In clinical trials, it was found that COSELA helped reduce the number of patients who experienced severe neutropenia during the study and the number of days of severe neutropenia during the first cycle of chemo in the study. And fewer people taking COSELA had severe anemia.
Are there side effects of COSELA?
In clinical trials, the most common side effects that people experienced were fatigue; low levels of calcium, potassium, or phosphate in your blood; high levels of a liver enzyme; headache; infection in the lungs (pneumonia); rash; reactions related to the infusion; swelling in the legs or arms; stomach pain; blood clots; and a high blood sugar level. These are not all the side effects of COSELA.
What else can I expect with COSELA?
COSELA can help protect the blood forming cells and lower your risk of bone marrow suppression, a harmful side effect of chemo. This may help you stay on track with your scheduled treatment plan.
What are the serious side effects of COSELA?
The possible serious side effects of COSELA are reactions at the site of the injection; serious allergic reactions; and lung problems (pneumonitis or interstitial lung disease). COSELA could also harm an unborn baby, so be sure to talk to your doctor about using effective birth control. Learn more about the possible serious side effects in the Important Safety Information.
FAQs about paying for COSELA
Is financial support available to help pay for COSELA?
COSELA financial support may be available through our G1 to One™ Patient Support Program. Download our brochure here for more information.
Restrictions apply. Your healthcare provider can help you determine your eligibility.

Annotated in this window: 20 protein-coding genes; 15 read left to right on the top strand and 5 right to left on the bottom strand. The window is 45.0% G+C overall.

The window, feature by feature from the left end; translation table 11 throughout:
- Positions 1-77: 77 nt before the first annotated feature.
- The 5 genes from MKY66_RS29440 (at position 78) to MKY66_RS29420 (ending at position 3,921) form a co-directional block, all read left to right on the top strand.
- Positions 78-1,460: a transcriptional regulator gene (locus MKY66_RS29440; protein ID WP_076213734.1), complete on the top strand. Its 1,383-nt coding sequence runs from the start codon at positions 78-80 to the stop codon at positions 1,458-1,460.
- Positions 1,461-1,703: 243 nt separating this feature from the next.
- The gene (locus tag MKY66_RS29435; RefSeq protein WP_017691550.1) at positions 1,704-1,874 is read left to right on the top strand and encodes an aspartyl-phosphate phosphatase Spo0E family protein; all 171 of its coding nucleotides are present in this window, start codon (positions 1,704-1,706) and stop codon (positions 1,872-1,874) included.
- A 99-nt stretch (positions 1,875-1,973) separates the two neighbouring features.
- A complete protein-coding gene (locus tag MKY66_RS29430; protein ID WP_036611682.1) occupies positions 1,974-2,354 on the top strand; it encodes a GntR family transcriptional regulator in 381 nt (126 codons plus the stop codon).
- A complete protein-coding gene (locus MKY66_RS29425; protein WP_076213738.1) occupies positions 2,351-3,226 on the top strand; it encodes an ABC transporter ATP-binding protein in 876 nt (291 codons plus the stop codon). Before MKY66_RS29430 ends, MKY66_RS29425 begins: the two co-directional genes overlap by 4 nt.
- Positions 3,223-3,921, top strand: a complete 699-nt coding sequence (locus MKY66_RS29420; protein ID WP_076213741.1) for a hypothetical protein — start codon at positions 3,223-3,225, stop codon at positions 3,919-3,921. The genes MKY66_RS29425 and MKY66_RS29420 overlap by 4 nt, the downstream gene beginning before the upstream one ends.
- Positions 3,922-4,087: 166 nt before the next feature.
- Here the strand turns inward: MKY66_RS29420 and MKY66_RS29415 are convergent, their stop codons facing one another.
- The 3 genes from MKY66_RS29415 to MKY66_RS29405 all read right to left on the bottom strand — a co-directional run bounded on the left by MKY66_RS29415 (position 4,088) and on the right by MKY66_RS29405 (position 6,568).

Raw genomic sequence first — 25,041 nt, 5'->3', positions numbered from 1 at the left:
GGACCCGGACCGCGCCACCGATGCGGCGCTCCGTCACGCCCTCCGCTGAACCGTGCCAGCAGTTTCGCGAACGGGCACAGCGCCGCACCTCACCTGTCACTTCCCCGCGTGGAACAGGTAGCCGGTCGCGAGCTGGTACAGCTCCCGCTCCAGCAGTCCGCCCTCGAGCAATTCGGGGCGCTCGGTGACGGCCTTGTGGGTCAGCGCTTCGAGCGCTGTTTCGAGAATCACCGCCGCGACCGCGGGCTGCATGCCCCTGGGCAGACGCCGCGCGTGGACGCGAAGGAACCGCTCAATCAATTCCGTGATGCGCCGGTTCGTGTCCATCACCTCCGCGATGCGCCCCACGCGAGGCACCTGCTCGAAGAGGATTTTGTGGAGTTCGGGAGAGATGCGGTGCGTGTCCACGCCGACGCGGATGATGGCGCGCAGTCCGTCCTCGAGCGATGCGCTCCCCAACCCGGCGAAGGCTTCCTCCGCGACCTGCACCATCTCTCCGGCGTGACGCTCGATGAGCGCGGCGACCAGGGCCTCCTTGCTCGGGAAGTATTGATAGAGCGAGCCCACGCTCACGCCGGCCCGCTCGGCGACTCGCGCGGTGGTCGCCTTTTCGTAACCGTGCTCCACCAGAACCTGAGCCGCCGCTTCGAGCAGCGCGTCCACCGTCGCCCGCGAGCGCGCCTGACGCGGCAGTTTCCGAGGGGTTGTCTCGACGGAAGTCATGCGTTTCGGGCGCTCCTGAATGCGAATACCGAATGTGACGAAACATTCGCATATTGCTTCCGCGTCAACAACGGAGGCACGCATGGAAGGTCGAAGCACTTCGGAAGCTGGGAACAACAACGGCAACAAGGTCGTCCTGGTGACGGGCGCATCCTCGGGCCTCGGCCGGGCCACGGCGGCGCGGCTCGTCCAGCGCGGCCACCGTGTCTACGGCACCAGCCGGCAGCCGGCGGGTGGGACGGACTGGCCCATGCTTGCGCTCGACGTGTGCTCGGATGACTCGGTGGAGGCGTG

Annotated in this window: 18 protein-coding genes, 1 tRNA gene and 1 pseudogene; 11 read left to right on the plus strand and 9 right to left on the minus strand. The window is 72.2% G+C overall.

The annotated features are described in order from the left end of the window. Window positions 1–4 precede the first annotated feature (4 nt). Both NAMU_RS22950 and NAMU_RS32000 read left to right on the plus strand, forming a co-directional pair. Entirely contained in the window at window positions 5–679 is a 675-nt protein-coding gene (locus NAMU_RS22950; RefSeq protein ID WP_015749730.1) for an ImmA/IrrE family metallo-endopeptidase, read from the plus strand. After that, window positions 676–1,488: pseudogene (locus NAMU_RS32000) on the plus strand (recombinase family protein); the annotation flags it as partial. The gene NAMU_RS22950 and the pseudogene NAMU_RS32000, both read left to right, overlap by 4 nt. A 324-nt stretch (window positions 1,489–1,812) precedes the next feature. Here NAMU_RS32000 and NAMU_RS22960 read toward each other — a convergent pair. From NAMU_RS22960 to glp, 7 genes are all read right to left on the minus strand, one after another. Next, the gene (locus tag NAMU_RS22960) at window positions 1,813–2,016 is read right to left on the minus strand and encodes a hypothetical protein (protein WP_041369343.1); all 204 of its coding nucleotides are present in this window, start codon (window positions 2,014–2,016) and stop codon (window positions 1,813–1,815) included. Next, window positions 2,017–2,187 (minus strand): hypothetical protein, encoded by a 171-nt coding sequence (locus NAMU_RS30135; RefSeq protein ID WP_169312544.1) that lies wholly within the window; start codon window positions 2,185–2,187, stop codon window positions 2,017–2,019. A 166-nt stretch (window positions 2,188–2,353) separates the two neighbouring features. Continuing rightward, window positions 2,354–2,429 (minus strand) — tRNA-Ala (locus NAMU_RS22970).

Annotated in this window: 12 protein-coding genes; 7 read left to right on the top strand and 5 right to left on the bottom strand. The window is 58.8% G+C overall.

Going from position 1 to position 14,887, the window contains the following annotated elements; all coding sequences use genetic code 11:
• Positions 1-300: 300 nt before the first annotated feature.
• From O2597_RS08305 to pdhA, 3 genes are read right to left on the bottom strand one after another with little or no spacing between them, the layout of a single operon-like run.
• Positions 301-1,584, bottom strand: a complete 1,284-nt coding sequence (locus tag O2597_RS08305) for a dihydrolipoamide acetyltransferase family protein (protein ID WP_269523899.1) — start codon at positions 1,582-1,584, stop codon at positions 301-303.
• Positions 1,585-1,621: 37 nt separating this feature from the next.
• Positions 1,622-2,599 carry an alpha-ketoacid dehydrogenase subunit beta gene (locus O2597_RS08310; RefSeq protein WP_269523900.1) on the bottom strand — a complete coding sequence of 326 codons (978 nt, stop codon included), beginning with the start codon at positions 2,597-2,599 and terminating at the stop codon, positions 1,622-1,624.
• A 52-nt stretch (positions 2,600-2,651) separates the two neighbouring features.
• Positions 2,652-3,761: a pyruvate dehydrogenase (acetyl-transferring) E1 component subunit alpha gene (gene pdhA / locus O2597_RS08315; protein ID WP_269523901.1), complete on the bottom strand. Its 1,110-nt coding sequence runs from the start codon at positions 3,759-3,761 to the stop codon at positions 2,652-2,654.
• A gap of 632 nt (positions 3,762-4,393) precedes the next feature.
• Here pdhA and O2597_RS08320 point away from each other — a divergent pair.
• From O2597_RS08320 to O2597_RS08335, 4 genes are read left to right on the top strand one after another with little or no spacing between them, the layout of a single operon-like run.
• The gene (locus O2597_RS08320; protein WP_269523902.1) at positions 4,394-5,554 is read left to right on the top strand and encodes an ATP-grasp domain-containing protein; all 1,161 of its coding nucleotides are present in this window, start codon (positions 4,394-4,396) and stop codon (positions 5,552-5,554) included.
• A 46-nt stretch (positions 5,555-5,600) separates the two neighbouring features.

What is extensive-stage small cell lung cancer (SCLC)?
Extensive-stage refers to cancer that has spread throughout the lung or to other parts of the body.
I was just diagnosed with small cell lung cancer, now what?
Everyone processes their diagnosis differently. Some people find learning about their diagnosis gives them a sense of control. You can find many helpful resources online that may be useful as you go through treatment.
It may be helpful to do an online search for virtual communities and organizations that can provide you with additional information about your type of disease, upcoming clinical trials, and even connect you with other people who have gone through a similar experience.
What should I tell my doctors and nurses?
Try to be open with your doctors—let them know how you're feeling before and during your treatment experience. It's also important to tell your doctors and nurses about any medications you're taking, including prescription and over-the-counter medicines, vitamins, supplements and herbal supplements.
How do I talk to loved ones about cancer?
Talking to your loved ones about cancer can be difficult—there is no right way to have this discussion. When you feel ready, tell your loved ones about your small cell lung cancer diagnosis and let them know you've made a treatment decision with your doctor.
Is there anything else I should know or do?
It's important to know that you are not alone. Your care team will be there to help answer any questions you may have.